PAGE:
1 Garrarus beach. Alternative to Tramore, Co Waterford. Bypass the amusements and campervans of the town’s main beach. Instead, take the Kilfarrasy Road out to this locals’ favourite.
2Burrow beach, Sutton. A quieter alternative to Portmarnock in north Dublin.
3 Trá Bán, Great Blasket Island, Co Kerry. Miles better than Inch. Take the ferry from Dunquin to an unspoilt stretch of white sand, where you can swim with seals in the chilly waters.
4 The northern beach at Donabate, Dublin. The main beach is to the right of the Martello tower, but try turning left instead to the smaller beach, which is usually deserted, even when the main one’s busy. There’s a walkway from Waterside Hotel.
5 Instead of going to Dublin’s Forty Foot, try the Vico Bathing Place, Dalkey, off Vico Road, Co Dublin. Deep water at high or low tide, and best view of Killiney Bay. It is clean, well-kept and little known. (NB: Occasional nudity.)
15.00 Cool down. Head indoors to the Science Gallery on Pearse Street, Dublin 2, and check out the Illusion exhibition.
16.00 Get refreshed. Tell a small child in an estate that the ice-cream van music is actually a hypnosis tool for the boogie man. No more pestering queues when the van comes around again.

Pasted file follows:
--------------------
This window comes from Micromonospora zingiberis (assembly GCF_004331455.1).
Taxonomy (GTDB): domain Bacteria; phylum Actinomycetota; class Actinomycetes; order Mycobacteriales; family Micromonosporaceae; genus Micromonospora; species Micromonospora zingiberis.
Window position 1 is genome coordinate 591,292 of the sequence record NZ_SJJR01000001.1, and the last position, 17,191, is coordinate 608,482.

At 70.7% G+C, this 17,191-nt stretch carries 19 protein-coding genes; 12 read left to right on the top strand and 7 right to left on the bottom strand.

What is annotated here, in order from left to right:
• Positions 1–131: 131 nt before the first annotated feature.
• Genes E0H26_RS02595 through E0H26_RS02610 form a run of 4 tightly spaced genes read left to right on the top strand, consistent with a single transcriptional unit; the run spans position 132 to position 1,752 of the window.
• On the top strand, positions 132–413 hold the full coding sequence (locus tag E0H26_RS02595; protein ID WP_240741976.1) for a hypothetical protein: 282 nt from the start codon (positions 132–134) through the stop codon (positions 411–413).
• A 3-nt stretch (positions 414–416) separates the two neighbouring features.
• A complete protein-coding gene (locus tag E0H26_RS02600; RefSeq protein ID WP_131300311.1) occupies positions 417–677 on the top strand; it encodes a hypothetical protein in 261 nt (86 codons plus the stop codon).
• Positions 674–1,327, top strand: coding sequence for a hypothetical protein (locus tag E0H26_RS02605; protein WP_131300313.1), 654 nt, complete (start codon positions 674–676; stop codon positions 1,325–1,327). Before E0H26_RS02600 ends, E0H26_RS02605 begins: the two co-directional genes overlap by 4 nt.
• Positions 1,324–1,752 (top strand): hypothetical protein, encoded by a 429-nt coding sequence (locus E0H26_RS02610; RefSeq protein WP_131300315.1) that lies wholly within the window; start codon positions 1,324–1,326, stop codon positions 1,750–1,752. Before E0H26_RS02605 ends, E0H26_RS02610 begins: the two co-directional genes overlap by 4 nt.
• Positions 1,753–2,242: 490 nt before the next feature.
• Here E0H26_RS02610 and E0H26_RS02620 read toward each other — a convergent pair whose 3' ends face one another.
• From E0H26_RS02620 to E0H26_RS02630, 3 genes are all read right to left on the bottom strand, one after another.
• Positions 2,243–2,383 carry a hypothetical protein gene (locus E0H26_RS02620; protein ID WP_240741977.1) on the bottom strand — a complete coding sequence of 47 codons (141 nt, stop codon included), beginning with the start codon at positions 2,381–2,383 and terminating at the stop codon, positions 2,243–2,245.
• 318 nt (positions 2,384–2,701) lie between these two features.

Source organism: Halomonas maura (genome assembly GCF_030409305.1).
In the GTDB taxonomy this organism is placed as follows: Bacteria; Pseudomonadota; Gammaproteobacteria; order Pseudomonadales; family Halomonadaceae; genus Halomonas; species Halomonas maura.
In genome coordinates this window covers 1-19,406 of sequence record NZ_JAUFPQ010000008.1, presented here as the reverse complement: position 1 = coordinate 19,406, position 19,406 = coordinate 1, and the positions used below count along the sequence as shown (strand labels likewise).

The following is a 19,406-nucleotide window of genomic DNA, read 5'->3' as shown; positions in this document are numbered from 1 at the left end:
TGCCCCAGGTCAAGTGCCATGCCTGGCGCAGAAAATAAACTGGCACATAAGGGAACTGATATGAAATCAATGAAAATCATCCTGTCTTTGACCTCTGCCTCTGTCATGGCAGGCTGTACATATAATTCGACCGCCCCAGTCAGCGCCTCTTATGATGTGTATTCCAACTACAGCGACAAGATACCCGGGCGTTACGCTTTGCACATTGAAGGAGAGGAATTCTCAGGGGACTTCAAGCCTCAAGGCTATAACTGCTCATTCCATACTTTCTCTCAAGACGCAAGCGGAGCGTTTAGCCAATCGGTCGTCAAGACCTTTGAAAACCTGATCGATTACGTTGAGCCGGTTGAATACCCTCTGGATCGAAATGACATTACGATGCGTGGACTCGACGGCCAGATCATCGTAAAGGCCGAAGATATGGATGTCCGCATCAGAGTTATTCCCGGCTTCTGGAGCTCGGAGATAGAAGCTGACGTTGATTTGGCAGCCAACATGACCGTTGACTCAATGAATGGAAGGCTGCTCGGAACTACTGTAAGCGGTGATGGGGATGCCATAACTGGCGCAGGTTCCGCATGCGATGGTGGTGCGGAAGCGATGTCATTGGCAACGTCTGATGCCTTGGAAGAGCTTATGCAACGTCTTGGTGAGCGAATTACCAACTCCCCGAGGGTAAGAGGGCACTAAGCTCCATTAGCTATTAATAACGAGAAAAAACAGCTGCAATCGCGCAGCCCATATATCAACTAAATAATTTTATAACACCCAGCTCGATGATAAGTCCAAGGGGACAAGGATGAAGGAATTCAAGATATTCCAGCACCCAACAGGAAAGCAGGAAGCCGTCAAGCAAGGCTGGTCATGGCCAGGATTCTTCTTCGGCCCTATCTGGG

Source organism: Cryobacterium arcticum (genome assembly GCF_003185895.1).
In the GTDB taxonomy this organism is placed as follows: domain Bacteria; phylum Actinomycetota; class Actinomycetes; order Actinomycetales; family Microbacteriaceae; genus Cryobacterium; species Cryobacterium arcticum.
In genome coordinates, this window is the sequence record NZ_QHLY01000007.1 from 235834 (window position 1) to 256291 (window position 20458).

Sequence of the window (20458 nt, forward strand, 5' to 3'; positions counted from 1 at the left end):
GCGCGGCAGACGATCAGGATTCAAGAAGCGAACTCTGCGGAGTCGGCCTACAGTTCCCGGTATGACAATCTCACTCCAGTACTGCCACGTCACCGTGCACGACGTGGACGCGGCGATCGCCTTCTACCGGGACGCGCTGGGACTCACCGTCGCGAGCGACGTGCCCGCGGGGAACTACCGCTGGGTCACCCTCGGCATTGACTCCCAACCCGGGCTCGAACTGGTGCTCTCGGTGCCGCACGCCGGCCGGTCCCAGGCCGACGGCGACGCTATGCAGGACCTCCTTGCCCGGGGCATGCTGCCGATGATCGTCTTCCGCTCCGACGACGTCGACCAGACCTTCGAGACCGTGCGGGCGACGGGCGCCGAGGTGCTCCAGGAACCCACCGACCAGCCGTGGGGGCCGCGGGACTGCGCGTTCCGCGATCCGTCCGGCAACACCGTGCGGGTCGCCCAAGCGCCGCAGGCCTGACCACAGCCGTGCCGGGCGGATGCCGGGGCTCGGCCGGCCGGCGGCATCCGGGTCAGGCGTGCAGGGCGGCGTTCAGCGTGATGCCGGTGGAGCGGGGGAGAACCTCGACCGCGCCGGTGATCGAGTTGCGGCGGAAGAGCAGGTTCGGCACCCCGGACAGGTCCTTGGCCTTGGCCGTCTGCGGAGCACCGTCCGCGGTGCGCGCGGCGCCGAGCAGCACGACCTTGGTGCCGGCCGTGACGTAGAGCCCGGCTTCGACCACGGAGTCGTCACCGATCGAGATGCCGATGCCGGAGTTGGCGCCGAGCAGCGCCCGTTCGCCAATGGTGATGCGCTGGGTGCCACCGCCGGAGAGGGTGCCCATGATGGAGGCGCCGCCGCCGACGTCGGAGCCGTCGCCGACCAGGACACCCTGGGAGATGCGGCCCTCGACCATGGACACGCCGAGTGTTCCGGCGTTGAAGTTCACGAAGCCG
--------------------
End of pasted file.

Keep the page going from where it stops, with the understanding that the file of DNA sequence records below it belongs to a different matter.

17.00 Feel bad about psychological damage inflicted upon child. Drink coconut water.
18.00 Head to the Phoenix Park. Haim and Frank Ocean are supporting The Killers tonight for a perfect mix of pop-rock and RnB. Then leave before Two-Door Cinema Club come on because, let’s face it, you’ve too much to do.
21.00 Have a power nap. Remember, the heat takes an awful lot out of you and there is nothing weak about grabbing 50 minutes to slot in some snoozing time.
22.00 Soak up the street life of your local city, town or village. Wander around delighting in the fact that you can wear a T-shirt outdoors after the sun goes down. Listen to the banter spilling out of pubs, smell the overheating street bins, watch the smiles on people’s faces grow those extra centimetres thanks to the jovial spirit the hot weather induces.
22.00 Check out the big screen. Airplane is screening in a floating cinema in Grand Canal Dock, Dublin 2. An hour later, Hollywood Babylon’s Summer of 1984 series continues with a screening of Revenge of the Nerds at the Light House Cinema in Smithfield, Dublin 7.
Midnight Go clubbing! Compare tan lines and panda eyes with new friends. With everyone out all day, clubs won’t have the same queues as normal, so race down to Mother on Copper Alley in Temple Bar for a bop before bed.
06.00 Head to the Forty Foot in Sandycove. Start the day with a sunrise swim, a snifter of brandy from a hip flask to warm up.